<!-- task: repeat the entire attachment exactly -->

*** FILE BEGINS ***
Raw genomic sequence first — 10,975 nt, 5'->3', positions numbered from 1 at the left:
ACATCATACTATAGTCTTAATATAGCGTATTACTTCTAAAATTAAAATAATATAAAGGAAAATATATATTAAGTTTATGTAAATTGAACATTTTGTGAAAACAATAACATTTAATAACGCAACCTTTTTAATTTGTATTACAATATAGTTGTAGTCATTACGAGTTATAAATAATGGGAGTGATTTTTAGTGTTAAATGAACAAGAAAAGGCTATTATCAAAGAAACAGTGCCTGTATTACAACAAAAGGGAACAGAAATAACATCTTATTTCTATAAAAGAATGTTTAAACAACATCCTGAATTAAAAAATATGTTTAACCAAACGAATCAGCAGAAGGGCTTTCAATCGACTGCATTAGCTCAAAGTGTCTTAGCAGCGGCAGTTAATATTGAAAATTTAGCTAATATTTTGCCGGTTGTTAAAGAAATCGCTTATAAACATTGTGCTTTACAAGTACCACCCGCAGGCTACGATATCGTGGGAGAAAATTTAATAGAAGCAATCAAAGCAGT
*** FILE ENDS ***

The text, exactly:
Raw genomic sequence first — 10,975 nt, 5'->3', positions numbered from 1 at the left:
ACATCATACTATAGTCTTAATATAGCGTATTACTTCTAAAATTAAAATAATATAAAGGAAAATATATATTAAGTTTATGTAAATTGAACATTTTGTGAAAACAATAACATTTAATAACGCAACCTTTTTAATTTGTATTACAATATAGTTGTAGTCATTACGAGTTATAAATAATGGGAGTGATTTTTAGTGTTAAATGAACAAGAAAAGGCTATTATCAAAGAAACAGTGCCTGTATTACAACAAAAGGGAACAGAAATAACATCTTATTTCTATAAAAGAATGTTTAAACAACATCCTGAATTAAAAAATATGTTTAACCAAACGAATCAGCAGAAGGGCTTTCAATCGACTGCATTAGCTCAAAGTGTCTTAGCAGCGGCAGTTAATATTGAAAATTTAGCTAATATTTTGCCGGTTGTTAAAGAAATCGCTTATAAACATTGTGCTTTACAAGTACCACCCGCAGGCTACGATATCGTGGGAGAAAATTTAATAGAAGCAATCAAAGCAGT